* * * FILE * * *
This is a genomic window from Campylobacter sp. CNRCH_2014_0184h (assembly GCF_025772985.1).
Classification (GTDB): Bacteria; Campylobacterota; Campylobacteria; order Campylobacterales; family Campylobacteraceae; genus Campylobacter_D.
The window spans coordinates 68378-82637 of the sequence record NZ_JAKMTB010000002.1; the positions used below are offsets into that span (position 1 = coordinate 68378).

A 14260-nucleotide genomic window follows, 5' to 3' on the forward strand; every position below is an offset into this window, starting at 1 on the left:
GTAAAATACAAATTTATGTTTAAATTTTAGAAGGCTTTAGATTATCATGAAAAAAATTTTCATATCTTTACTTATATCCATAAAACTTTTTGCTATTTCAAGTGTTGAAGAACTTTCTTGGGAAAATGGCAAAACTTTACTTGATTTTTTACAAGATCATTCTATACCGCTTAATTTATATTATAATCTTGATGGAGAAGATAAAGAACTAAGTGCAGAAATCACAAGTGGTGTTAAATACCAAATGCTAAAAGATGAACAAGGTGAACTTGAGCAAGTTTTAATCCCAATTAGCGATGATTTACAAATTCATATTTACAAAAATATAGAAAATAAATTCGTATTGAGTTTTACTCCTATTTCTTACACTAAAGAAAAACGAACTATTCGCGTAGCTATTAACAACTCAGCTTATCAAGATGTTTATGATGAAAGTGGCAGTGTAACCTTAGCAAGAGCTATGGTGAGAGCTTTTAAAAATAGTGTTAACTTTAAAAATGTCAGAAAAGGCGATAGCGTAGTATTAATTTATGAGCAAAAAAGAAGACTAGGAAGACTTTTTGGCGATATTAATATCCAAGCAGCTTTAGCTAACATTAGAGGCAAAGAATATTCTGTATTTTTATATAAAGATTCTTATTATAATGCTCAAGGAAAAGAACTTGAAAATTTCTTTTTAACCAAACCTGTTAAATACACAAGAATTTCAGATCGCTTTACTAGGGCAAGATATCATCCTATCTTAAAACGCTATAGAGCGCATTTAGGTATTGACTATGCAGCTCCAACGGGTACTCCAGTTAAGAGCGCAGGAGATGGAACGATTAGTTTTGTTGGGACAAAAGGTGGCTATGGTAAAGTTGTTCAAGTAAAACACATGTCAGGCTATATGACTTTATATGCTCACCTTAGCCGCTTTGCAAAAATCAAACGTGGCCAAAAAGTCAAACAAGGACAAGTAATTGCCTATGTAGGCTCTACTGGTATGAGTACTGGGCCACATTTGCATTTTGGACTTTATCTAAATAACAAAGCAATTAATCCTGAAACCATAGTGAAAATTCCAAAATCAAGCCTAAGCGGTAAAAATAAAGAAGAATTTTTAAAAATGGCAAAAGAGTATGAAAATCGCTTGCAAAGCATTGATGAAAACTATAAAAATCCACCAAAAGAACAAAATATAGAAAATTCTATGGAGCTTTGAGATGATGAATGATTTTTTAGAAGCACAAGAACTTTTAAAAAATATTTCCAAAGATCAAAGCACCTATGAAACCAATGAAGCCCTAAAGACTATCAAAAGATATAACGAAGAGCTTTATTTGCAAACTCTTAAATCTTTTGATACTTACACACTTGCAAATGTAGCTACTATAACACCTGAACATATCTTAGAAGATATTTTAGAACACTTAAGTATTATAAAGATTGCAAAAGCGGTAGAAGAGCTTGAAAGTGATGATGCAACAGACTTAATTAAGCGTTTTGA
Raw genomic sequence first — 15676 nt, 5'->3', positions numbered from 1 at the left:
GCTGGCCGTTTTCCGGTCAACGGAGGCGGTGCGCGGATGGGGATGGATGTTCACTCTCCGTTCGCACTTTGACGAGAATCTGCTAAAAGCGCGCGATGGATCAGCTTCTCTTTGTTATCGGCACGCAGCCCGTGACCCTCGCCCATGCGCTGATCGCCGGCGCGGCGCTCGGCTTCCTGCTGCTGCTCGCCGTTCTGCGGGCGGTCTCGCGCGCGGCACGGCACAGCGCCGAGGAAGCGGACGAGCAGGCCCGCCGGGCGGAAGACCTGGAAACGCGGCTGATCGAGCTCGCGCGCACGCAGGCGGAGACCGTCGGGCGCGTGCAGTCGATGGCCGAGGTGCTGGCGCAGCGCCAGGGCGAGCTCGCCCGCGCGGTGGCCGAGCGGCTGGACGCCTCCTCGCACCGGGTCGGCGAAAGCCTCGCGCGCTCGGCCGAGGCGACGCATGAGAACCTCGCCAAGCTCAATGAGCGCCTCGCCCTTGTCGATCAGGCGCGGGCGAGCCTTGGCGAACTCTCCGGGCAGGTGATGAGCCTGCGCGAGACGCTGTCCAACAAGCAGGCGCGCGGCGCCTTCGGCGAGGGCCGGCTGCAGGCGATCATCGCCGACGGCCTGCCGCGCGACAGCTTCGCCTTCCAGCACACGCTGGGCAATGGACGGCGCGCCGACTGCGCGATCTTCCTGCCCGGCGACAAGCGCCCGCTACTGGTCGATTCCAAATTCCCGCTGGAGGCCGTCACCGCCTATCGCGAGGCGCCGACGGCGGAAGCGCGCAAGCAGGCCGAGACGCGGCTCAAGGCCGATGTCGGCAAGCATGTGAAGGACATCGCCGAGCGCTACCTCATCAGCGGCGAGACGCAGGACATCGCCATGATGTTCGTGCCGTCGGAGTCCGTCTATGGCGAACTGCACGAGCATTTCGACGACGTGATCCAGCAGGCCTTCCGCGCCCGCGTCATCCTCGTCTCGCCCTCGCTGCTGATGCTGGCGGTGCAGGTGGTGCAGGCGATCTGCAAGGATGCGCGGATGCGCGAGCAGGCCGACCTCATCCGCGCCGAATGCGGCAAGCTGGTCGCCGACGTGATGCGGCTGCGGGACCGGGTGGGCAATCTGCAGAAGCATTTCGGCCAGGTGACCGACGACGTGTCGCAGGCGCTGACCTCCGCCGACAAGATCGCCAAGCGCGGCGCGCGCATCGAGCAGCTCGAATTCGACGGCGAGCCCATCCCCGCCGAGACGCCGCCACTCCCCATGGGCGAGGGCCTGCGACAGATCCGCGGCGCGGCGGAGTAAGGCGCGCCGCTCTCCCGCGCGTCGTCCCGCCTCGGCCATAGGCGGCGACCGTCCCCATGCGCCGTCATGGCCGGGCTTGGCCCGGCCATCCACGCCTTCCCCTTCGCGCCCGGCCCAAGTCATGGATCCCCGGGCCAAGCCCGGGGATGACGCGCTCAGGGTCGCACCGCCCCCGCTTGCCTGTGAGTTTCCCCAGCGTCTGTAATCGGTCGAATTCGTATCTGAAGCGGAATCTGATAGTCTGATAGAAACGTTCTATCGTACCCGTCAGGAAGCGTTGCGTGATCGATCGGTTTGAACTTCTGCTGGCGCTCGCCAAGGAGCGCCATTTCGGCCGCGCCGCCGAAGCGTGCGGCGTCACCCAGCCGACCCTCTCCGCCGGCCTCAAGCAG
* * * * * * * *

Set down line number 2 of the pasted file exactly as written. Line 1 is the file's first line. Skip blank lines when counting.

Classification (GTDB): Bacteria; Campylobacterota; Campylobacteria; order Campylobacterales; family Campylobacteraceae; genus Campylobacter_D.